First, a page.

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Sun Aug 23, 2020, 08:14 AM

'Schools Beat Earlier Plagues Like TB With Outdoor Schools, We Could Too,' NYT

'A Century Ago, Children Attended Attended School In A Pandemic. It Seemed To Work.' Ginia Bellafante, July 17, '20.



- Art class on a NYC rooftop, 1912.

In the early years of the 20th century, tuberculosis ravaged American cities, taking a particular and often fatal toll on the poor and the young. In 1907, two Rhode Island doctors, Mary Packard and Ellen Stone, had an idea for mitigating transmission among children. Following education trends in Germany, they proposed the creation of an open-air schoolroom. Within a matter of months, the floor of an empty brick building in Providence was converted into a space with ceiling-height windows on every side, kept open at nearly all times. The subsequent New England winter was especially unforgiving, but children stayed warm in wearable blankets known as “Eskimo sitting bags” and with heated soapstones placed at their feet. The experiment was a success by nearly every measure — none of the children got sick.

Within two years there were 65 open-air schools around the country either set up along the lines of the Providence model or simply held outside. In New York, the private school Horace Mann conducted classes on the roof; another school in the city took shape on an abandoned ferry.

Distressingly, little of this sort of ingenuity has greeted the effort to reopen schools amid the current public-health crisis. The Trump administration has insisted that schools fully open this fall, with Education Secretary Betsy DeVos proposing no plan for how to do that safely. In New York, the nation’s largest school system, students will attend live classes only a few days a week, a policy that has angered both exhausted parents, who feel that it is not nearly enough, and many teachers, who fear it as way too much.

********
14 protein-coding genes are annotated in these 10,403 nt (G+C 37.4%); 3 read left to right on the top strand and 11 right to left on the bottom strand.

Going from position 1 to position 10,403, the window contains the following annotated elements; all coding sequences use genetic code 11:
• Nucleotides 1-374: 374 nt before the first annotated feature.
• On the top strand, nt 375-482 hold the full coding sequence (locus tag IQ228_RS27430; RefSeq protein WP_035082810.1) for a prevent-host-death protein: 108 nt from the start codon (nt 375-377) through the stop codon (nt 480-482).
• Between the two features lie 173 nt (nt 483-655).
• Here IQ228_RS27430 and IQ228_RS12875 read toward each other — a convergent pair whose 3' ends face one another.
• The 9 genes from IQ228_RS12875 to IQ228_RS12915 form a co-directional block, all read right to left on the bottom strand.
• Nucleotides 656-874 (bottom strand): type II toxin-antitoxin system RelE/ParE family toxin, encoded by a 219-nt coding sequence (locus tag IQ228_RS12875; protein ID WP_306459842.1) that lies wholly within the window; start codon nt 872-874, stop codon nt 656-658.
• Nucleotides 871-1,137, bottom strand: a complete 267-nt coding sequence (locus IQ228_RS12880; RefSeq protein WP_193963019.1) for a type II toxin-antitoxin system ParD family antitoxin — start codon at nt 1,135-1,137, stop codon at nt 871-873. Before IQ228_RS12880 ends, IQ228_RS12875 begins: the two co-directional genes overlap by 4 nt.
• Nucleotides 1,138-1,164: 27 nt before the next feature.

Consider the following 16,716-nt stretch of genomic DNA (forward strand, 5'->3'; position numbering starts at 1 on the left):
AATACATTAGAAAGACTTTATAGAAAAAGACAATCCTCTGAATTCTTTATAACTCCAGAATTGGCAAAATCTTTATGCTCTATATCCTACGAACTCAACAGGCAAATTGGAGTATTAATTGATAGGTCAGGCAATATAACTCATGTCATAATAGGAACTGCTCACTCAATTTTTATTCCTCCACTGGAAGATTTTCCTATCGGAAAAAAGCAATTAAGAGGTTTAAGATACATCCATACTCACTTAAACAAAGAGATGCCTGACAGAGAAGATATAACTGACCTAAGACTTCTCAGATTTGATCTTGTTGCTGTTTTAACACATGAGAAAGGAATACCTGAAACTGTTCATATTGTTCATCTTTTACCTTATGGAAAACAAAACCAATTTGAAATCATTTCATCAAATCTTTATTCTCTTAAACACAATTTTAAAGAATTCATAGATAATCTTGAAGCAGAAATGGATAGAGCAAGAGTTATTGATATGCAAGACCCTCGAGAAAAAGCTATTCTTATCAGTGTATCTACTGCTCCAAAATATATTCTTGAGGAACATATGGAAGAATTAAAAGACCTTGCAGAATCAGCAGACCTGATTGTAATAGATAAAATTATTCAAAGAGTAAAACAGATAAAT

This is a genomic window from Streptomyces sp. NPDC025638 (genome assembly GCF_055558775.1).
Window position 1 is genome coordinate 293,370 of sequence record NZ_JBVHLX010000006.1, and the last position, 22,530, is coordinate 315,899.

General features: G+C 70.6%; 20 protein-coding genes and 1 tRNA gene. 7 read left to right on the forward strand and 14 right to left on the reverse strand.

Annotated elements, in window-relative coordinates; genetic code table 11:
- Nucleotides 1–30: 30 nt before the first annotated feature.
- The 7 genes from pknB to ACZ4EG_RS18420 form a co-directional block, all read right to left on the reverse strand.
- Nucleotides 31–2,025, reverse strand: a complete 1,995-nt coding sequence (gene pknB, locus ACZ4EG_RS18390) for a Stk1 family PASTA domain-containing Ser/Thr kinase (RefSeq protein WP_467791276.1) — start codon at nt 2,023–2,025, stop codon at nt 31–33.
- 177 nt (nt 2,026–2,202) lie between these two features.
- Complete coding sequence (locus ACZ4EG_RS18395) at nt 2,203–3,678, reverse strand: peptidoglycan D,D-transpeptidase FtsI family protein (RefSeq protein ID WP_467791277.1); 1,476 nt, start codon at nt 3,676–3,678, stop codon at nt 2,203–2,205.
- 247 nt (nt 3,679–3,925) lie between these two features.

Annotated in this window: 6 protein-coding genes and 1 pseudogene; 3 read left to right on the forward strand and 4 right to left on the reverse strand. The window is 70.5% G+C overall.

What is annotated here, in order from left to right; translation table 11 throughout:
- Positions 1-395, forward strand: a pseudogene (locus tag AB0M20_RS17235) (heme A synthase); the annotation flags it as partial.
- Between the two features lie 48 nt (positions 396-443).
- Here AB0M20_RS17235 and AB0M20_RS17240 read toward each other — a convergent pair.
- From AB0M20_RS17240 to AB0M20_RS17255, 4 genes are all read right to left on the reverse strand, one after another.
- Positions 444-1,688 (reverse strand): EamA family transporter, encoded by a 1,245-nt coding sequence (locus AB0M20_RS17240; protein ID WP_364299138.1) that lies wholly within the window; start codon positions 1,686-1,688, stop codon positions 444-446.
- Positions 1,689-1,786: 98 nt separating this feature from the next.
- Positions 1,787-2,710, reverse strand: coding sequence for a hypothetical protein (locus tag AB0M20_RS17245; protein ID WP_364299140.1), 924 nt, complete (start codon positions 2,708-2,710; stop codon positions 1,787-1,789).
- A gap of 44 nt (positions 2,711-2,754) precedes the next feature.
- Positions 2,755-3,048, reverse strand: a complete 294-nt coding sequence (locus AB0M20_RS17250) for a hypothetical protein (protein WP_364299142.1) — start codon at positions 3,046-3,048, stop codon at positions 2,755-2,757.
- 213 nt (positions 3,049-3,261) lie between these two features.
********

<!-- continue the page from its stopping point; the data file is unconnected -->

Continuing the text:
At the same time, one of the few things we know about the coronavirus with any degree of certainty is that the risk of contracting it diminishes outside — a review of 7,000 cases in China recorded only one instance of fresh-air transmission. While this ought to have activated a war-room focus toward the goal of moving as much teaching as possible outdoors, nothing like that has happened.

“What I’m hearing instead is that people are looking at plastic shields going up around desks,’’ Sarah Milligan-Toffler, the executive director of an organization called the Children & Nature Network, told me. “That’s our creative solution?”

Bureaucracy, it hardly needs to be said, is not inherently creative. And despite its self-image as an engine of innovation, the education-reform movement backed by Wall Street tends to recoil at anything that reeks of bohemianism. No hedge-funder, obsessed with metrics, achievement gaps and free Apple products has ever sat down and asked himself, “Hey, I wonder how they do it in Norway?” Outdoor learning, though, is not a wood nymph fantasy; the body of evidence suggesting the ways it benefits students, younger ones in particular, is ever growing. A 2018 study conducted over an academic year looked at the emotional, cognitive and behavioral challenges facing 161 fifth graders. It found that those participating in an outdoor science class showed increased attention over those in a control group who continued to learn conventionally.